I want to believe in Cameron Smith, but the numbers just aren’t there yet. He’s barely above zero off the tee and while +.346 approaching the green is solid, it’s bested by plenty of guys priced well below him.
I’m going back to the well with Patrick Cantlay, hoping his struggles last week were merely due to the pressure and unfamiliarity of Augusta. He rates out excellently once again in my models, including having the 2nd best odds to make the cut. He’ll be one of my highest owned guys, and his t3 finish last year means I probably won’t be alone.
Luke List has finished no worse than 25th since January. He is a monster off the tee (+.759) and while his +.369 approaching the green is less impressive, it’s still better than Cameron Smith’s. His putting has left a lot to be desired in his last few events, but we saw how quickly he can turn it around (and how great he can be when he does) at the Honda. Choosing between List and Cantlay will be tough. I love them both this week, but the two of them plus DJ leaves under $6,700 for your remaining three.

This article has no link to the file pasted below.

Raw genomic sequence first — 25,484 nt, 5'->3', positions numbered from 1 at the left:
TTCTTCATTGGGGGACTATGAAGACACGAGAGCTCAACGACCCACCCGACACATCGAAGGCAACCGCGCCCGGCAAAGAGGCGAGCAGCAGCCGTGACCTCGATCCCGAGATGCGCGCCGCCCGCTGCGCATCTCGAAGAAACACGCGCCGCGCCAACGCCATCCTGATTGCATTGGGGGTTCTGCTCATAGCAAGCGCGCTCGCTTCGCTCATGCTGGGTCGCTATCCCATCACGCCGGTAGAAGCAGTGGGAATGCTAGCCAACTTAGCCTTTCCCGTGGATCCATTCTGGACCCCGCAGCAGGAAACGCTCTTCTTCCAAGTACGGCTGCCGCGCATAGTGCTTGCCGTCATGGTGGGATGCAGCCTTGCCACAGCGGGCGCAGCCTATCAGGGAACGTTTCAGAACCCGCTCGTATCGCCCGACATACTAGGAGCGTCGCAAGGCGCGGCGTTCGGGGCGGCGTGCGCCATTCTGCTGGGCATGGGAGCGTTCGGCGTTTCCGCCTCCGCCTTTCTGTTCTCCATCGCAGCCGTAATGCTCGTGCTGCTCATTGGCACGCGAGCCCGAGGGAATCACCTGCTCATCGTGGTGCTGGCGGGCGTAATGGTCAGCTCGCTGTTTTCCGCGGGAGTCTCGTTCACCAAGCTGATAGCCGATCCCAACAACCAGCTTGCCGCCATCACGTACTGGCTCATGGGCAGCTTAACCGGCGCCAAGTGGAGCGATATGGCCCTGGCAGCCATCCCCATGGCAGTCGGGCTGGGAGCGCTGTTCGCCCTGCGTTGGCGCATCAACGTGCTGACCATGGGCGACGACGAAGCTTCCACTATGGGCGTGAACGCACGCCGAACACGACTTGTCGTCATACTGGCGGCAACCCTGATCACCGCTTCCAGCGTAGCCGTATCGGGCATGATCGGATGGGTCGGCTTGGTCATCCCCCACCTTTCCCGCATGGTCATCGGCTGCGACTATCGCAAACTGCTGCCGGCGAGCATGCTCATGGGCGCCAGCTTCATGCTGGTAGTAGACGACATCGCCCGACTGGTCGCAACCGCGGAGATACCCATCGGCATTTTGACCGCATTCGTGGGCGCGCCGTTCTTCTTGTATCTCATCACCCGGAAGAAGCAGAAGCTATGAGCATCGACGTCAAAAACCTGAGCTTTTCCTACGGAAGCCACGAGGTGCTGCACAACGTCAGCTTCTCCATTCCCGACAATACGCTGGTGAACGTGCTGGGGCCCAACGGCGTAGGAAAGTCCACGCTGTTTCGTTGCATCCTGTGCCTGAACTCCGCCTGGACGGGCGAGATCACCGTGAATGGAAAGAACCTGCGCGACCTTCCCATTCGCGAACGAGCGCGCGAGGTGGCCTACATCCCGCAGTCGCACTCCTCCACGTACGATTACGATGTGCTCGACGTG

Tyrrell Hatton and Emiliano Grillo stand out as the best picks in this range, though I prefer Grillo slightly. Hatton has been great off the tee, but has struggled with his irons so far in 2018. Meanwhile, Grillo has been even better than Hatton off the tee and also solid approaching the greens. Grillo came close in Houston and everyone who plays with him gushes about his ball striking talent.
There are too many players in the 7ks for one section to suffice. To kick things off, Kevin Chappell looks very solid under 8k. Despite his Masters letdown, he’s still 3rd on tour in strokes gained off the tee. Additionally, he’s gaining over half a stroke per round approaching the greens. Prior to the Masters, here’s where he finished in every event since Hawaii: 6, 31, 8, 20, 30, 7.